LAYTON — If the term "board games" brings to mind rainy afternoons spent playing Monopoly with the grandparents, the lively scene at the Davis Conference Center this weekend may surprise you.
As board game enthusiasts ages 4 to 84 gathered around dozens of tables to play, Joe Colflesh set up a large felt-made depiction of Glendale, Virginia, that he created himself.
"Basically, it's grown men playing with tin soldiers," Colflesh said.
He has played a miniature war game called Brigade Fire & Fury with some of his buddies for the past 40 years.
The men choose a battle from an era they are all interested in, and they "resolve" who would win the battle if things in history had happened differently.
For example, what would have happened if Abraham Lincoln hadn't won the election?
"They've kind of turned into my brothers through the last four decades. It's a real brotherhood. We talk, and we discuss. We'll jive and tease," Colflesh said.
On Thursday, the men shared their game to the next generation of game-lovers during a four-hour re-creation of a Civil War battle. But they were just one of many celebrating the love of interactive gaming and board games during the 10th annual SaltCON, which runs through Sunday.
"In this day and age where we have so much electronics going on, there's parents playing games with their kids," Colflesh said.
For David Leavitt, it's an event for his whole family. "We just like lots of board games," he said.
"You get to try out new games, see if there's something you'd be interested in buying, trade games with people. It's really fun. Something that the kids really like to do," Lara Leavitt said.
"Games are fun," explained the couple's 9-year-old daughter Adelynn as she sat at a table playing with her parents.
She got her favorite game, Kitty Paw, at last year's SaltCON, she said.
While many people explored booths featuring new games and game-related products in one room, others gathered around tables for fantasy role-playing games.
Four young men played a spirited game of Dungeons and Dragons.
They seemed to agree that the game provides them a chance to use their imaginations. This freedom is lacking in video games, where everything is depicted on a screen, William Hale said.
Through the fantasy role-playing game, they can create their own characters and envision their own world, he added.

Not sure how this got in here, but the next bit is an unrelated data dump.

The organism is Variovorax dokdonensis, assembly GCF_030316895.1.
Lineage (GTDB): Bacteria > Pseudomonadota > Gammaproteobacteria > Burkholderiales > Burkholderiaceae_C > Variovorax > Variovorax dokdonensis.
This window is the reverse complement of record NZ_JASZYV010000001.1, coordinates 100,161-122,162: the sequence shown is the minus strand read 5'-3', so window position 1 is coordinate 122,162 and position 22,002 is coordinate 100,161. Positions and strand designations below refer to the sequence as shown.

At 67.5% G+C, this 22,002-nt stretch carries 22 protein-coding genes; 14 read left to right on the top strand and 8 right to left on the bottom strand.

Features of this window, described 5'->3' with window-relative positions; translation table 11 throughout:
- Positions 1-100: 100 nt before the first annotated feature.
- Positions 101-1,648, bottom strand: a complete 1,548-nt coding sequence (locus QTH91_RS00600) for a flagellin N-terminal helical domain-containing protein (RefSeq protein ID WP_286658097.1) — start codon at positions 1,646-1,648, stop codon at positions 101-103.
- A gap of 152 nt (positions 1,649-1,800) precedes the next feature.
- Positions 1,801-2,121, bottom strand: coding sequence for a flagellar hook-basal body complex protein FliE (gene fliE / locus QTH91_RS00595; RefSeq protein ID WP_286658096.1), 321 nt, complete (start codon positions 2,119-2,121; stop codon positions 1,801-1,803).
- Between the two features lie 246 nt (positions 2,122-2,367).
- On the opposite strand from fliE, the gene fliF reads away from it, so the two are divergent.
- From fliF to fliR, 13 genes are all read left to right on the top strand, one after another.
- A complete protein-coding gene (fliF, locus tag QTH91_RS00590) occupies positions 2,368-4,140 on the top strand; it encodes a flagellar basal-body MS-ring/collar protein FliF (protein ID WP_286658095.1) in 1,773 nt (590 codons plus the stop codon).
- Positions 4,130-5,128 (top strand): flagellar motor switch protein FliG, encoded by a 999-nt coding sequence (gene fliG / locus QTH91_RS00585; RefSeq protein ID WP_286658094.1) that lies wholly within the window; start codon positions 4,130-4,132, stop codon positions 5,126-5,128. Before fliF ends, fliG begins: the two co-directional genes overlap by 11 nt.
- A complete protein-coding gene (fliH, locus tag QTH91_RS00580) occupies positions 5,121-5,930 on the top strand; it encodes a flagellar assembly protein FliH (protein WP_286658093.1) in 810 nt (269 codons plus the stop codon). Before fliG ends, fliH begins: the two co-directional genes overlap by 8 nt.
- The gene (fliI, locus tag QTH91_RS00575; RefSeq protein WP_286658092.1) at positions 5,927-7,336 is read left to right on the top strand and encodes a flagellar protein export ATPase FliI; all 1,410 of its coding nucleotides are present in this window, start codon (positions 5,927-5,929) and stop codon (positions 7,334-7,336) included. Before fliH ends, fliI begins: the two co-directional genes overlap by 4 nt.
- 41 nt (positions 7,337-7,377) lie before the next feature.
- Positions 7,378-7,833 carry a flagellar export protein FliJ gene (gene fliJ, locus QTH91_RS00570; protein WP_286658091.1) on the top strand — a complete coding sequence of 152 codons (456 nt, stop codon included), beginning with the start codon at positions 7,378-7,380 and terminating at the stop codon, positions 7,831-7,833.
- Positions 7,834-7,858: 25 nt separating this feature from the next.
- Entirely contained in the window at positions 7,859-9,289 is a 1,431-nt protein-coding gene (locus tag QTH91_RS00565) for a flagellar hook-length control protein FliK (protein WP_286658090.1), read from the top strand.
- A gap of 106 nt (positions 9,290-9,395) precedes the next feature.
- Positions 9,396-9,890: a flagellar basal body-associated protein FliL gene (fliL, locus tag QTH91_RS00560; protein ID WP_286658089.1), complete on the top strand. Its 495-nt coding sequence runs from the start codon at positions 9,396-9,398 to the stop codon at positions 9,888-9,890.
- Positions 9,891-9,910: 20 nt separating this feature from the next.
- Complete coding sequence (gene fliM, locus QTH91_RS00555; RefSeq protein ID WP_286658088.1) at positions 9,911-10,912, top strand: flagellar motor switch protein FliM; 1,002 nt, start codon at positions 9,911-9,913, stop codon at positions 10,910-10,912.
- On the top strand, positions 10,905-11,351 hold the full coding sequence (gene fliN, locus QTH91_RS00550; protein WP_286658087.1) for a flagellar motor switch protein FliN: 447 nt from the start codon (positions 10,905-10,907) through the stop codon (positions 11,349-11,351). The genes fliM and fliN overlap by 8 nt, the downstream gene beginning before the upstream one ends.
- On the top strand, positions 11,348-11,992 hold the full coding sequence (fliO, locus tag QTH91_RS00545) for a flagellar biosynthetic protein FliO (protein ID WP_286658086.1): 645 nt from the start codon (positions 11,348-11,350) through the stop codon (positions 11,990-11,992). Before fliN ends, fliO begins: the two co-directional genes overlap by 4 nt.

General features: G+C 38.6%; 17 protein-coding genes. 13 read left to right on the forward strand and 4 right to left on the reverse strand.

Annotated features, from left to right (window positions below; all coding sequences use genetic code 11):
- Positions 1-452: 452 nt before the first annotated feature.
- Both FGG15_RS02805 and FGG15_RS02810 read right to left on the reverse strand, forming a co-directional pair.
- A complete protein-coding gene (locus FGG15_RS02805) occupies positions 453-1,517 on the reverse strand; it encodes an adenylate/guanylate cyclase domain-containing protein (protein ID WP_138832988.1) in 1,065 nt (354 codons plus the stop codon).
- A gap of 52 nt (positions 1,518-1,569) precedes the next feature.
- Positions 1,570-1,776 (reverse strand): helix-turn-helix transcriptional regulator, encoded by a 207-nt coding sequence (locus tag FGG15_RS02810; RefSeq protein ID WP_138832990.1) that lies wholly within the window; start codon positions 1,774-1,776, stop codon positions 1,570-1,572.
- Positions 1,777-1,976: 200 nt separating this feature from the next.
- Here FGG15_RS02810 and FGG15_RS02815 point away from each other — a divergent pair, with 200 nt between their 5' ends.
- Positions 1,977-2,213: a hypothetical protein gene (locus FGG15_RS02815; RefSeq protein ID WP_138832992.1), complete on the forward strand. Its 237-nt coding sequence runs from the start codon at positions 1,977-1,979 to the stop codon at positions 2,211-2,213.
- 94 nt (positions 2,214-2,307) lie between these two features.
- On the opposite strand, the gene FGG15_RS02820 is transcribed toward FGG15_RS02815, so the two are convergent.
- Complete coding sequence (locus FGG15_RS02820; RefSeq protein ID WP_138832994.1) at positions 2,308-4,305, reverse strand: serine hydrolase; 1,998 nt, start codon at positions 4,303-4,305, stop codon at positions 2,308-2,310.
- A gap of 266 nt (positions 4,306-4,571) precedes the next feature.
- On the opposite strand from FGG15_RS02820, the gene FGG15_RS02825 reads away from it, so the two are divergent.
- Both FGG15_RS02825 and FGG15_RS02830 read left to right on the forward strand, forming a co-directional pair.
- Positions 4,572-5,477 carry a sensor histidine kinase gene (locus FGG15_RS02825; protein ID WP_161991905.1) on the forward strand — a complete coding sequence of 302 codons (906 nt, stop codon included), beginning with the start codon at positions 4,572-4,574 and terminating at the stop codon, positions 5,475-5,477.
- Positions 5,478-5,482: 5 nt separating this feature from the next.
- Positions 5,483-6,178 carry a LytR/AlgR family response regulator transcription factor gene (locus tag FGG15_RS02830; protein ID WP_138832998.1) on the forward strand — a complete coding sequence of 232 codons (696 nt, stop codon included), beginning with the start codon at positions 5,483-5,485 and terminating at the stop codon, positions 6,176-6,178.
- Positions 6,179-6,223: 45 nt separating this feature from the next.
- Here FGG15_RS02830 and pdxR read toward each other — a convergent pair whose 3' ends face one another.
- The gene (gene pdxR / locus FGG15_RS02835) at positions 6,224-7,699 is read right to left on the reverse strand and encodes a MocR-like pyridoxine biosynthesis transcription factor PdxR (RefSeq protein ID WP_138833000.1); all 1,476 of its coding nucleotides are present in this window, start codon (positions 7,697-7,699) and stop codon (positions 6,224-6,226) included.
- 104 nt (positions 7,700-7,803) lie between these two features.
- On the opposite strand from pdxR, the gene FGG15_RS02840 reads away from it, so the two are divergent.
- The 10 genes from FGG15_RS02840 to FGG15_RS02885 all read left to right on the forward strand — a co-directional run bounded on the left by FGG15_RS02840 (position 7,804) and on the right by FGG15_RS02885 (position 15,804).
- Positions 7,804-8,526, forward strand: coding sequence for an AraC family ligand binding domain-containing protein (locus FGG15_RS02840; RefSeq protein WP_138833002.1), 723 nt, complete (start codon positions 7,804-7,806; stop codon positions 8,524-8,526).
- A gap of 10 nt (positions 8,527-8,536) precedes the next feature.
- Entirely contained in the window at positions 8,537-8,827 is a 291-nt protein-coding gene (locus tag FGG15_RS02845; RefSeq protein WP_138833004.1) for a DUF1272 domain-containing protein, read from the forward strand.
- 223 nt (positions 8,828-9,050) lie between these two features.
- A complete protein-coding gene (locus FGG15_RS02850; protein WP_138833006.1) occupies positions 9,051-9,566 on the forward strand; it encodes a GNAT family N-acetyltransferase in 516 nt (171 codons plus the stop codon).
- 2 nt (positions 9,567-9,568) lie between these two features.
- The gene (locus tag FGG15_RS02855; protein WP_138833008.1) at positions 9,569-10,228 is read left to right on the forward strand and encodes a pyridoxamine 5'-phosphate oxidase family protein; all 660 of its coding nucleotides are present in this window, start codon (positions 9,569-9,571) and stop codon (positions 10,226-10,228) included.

The game also provides social opportunities. Though only two of the avid gamers knew each other before this weekend's events, "everyone's already friends," Hale said.
"I play to meet people," added Gerald Glad, one of Hale's new friends, from across the round table.
Event volunteer Christine Hammack also appreciates the way board games help her and her family visit with friends and meet new friends. She has participated in the convention for the past three years and says it's the only time a year when she sees some of her friends who live in other cities.
"You have every age group, every diversity you can think of, and you have people who only see each other maybe once a year sit down, play games and talk," she said.
"Instead of being on your phones, or staring at a screen, you're interacting, you're thinking. You can find people that enjoy doing all the different things that you like, and there's a game for every style of play," Hammack added, noting that her whole family attends the conference.
"It's a very big community," she said.
Dale Gifford, one of the original founders of SaltCON, said this year the convention pre-sold tickets to more than 1,400 people.
The first year, just over 100 people attended, he said.
There has been "exponential growth" in the number of new games out there since the early 2000s thanks to Kickstarter and other opportunities for independent companies to get their games made, Gifford explained.
"It's not like Monopoly, Scrabble, Risk," he said.
In the past, "gatekeepers" of the gaming industry limited the number of games created, he said.
"If you like Egyptian stuff, or if you like baseball, or if you like cute little animals, or if you like 'Dr. Who,' or if you like 'The Walking Dead' ... whatever genre you're into as a geek or whatever, through books or movies or TV, there's a board game out there, probably," Gifford said, gesturing at stacks of games lined up in a storage room.
Though the SaltCON is a for-profit company, it just makes enough money to break even, Gifford said.
He puts 40 to 50 hours a week into the convention on top of his regular full-time job, and it's a "labor of love," he said.
For more information, visit saltcon.com.